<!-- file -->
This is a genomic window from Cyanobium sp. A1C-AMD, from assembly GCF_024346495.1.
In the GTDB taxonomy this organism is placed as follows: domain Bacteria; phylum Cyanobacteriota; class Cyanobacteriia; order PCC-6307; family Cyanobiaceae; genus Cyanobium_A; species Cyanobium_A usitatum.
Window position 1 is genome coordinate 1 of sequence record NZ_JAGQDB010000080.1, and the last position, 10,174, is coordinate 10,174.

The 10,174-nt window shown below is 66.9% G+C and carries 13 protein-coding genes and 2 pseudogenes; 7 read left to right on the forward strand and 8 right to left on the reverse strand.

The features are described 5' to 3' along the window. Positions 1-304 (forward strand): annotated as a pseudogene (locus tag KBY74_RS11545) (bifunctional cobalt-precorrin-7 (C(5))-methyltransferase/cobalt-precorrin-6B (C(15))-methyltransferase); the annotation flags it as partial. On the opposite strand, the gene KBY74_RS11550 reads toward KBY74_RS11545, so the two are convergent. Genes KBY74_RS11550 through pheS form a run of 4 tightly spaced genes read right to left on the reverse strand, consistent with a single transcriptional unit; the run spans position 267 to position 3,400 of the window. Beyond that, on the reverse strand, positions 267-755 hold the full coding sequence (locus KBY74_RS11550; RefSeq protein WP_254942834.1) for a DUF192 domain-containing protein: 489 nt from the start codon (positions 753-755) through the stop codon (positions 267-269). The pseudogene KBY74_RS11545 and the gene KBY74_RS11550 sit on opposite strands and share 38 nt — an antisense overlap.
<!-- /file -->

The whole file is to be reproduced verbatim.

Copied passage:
This is a genomic window from Cyanobium sp. A1C-AMD, from assembly GCF_024346495.1.
In the GTDB taxonomy this organism is placed as follows: domain Bacteria; phylum Cyanobacteriota; class Cyanobacteriia; order PCC-6307; family Cyanobiaceae; genus Cyanobium_A; species Cyanobium_A usitatum.
Window position 1 is genome coordinate 1 of sequence record NZ_JAGQDB010000080.1, and the last position, 10,174, is coordinate 10,174.

The 10,174-nt window shown below is 66.9% G+C and carries 13 protein-coding genes and 2 pseudogenes; 7 read left to right on the forward strand and 8 right to left on the reverse strand.

The features are described 5' to 3' along the window. Positions 1-304 (forward strand): annotated as a pseudogene (locus tag KBY74_RS11545) (bifunctional cobalt-precorrin-7 (C(5))-methyltransferase/cobalt-precorrin-6B (C(15))-methyltransferase); the annotation flags it as partial. On the opposite strand, the gene KBY74_RS11550 reads toward KBY74_RS11545, so the two are convergent. Genes KBY74_RS11550 through pheS form a run of 4 tightly spaced genes read right to left on the reverse strand, consistent with a single transcriptional unit; the run spans position 267 to position 3,400 of the window. Beyond that, on the reverse strand, positions 267-755 hold the full coding sequence (locus KBY74_RS11550; RefSeq protein WP_254942834.1) for a DUF192 domain-containing protein: 489 nt from the start codon (positions 753-755) through the stop codon (positions 267-269). The pseudogene KBY74_RS11545 and the gene KBY74_RS11550 sit on opposite strands and share 38 nt — an antisense overlap.